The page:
Zircon comes in a wide range of different colours but for many years the most popular was the colourless variety, which looks more like diamond than any other natural stone because of its brilliance and dispersion. The name probably comes from the Persian word 'zargun', which means 'gold-coloured but the most popular colour is a pastel blue zircon. It is also available in green, dark red, yellow, brown, and orange. 'Hindu poets tell of the Kalpa Tree, the ultimate gift to the gods, a glowing tree covered in gemstone fruit with leaves of zircon. In the middle ages, zircon was said to aid sleep, bring prosperity, and promote honour and wisdom in its owner. Natural zircon today suffers on account of the similarity of its name to cubic zirconia, the laboratory-grown diamond imitation. Zircon is mined in Cambodia, Sri Lanka, Thailand, Myanmar, Australia, and other countries. It is one of the heaviest gemstones with very high brilliance and strong double refraction but is brittle and can chip easily.
Emerald belongs to the beryl group together with aquamarine.The name derives from the Greek Smaragso, which means 'green stone'. Only the finest qualities are transparent. Often the emerald is clouded by inclusions (liquid or gas bubbles, healing cracks and foreign crystals). These are not necessarily classified as faults, but are evidence as the the genuineness of the stone as compared with synthetic and other imitations. The expert refers to these inclusions as a 'Jardin' (garden). The most desired colour is a deep green which is more valuable, even with inclusions, than a pale and clean quality. All emeralds are brittle and combined with internal stress, sensitive to pressure. They can chip on impact, so emeralds should not be worn everyday.
Emeralds should never be cleaned with steam or any cleaning solution that includes ammonia. Most "jewellery cleaner" is not compatible with the oil treatment of Emeralds. To clean Emeralds use warm soapy water and a soft toothbrush. Never use an ultrasonic to clean Emeralds.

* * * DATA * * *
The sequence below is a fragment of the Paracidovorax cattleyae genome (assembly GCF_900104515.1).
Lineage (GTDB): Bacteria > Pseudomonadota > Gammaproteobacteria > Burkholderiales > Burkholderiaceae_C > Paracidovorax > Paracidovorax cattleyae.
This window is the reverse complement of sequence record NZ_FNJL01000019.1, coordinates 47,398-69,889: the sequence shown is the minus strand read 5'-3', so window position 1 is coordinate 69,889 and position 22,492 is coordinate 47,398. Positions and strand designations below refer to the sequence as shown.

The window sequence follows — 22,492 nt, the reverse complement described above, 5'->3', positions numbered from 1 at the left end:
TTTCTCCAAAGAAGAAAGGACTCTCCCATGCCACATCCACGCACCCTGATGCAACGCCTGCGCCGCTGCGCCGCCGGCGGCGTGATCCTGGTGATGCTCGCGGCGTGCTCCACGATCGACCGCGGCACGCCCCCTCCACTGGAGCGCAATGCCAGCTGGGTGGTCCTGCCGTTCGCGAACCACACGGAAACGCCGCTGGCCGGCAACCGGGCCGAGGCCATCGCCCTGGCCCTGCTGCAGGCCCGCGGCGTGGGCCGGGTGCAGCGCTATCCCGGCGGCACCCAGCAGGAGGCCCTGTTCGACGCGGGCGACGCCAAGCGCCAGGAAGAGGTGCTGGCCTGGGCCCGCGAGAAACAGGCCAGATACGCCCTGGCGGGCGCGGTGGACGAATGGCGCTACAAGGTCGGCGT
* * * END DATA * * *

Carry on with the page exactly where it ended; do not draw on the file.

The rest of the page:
Ruby is the red variety of the mineral corundum, of which the sapphire is also a variety, and so is also very hard with good brilliance. Slight traces of elements such as chrome, iron, titanium or vanadium are responsible for the colour. Some rubies display a wonderful silky shine, the so-called 'silk' of the ruby. This phenomenon is caused by very fine needles of rutile. In the rare star rubies it is these crystals that cause a captivating light effect known as asterism creating a six-spoked star. India was historically the ruby's country of origin and the word 'corundum' is derived from the Sanskrit word 'kuruvinda'. The most prized colour is known as 'Burmese' after the famous deposits in Burma (now Myanmar): a rich, full red with a slightly bluish hue, referred to as 'pigeon-blood red', exceptionally brilliant in natural or artifical light. Those from Thailand are a muted darker brown red 'Siamese colour'. Some cheaper commercial rubies have been heat treated to improve their colour but has to be disclosed at sale.
Opal is divided into 3 groups: the opalescent precious opals, the yellow-red fire opals and the common opals.The name is derived from an Indian word for "stone". Their physical properties vary considerably. Within the precious opal family there are three types of opal: Doublet, Triplet and Solid.The special characteristics of the precious opals is their opalescence, a rainbow-like iridescence which changes with the angle of observation. Opal always contain water, the content varies but it can be as much as 30%. Over time the stone can loose water, resulting in cracks. To avoid this aging process store opals in cotton wool. The microscopic crystalline structure of opal consists of tiny spheres and therefore the stones are sensitive to pressure and knocks. We advise that opal jewellery is reserved for special occasion wear to avoid damage. To clean opals use warm soapy water with a soft toothbrush or cloth, Doublets and Triplets should never be soaked or immersed in water. Never use an ultrasonic to clean opals. It is advised to avoid extreme temperatures. If unsure on how to clean your opal you are welcome to bring it into the shop
Tourmaline are mixed crystals of aluminium boron silicate with a complex composition, slight differences in which cause completely different colours. Crystals of only a single colour are fairly rare; indeed the same crystal will often display various colours and various nuances of those colours. And the trademark of this gemstone is not only its great wealth of colour, but also its marked dichroism. Depending on the angle from which you look at it, the colour may be different or more or less intense. The name tourmaline comes from the Singhalese words 'tura mali' meaning 'stone with mixed colours', referring to the colour spectrum of this gemstone, which outdoes that of all other precious stones. A blue /violet colour is sort after and those showing red/pink to green colours are sometimes referred to as 'watermelon'. It is relatively hard wearing, 7 to 7.5 Mohs scale and does not chip or fracture easily. Paraiba tourmalines are the rarest and most valuable type only found a few locations worldwide , one of which is now mined out, the vibrant turquoise blue is caused by copper. Most paraiba available is now from Mosambique.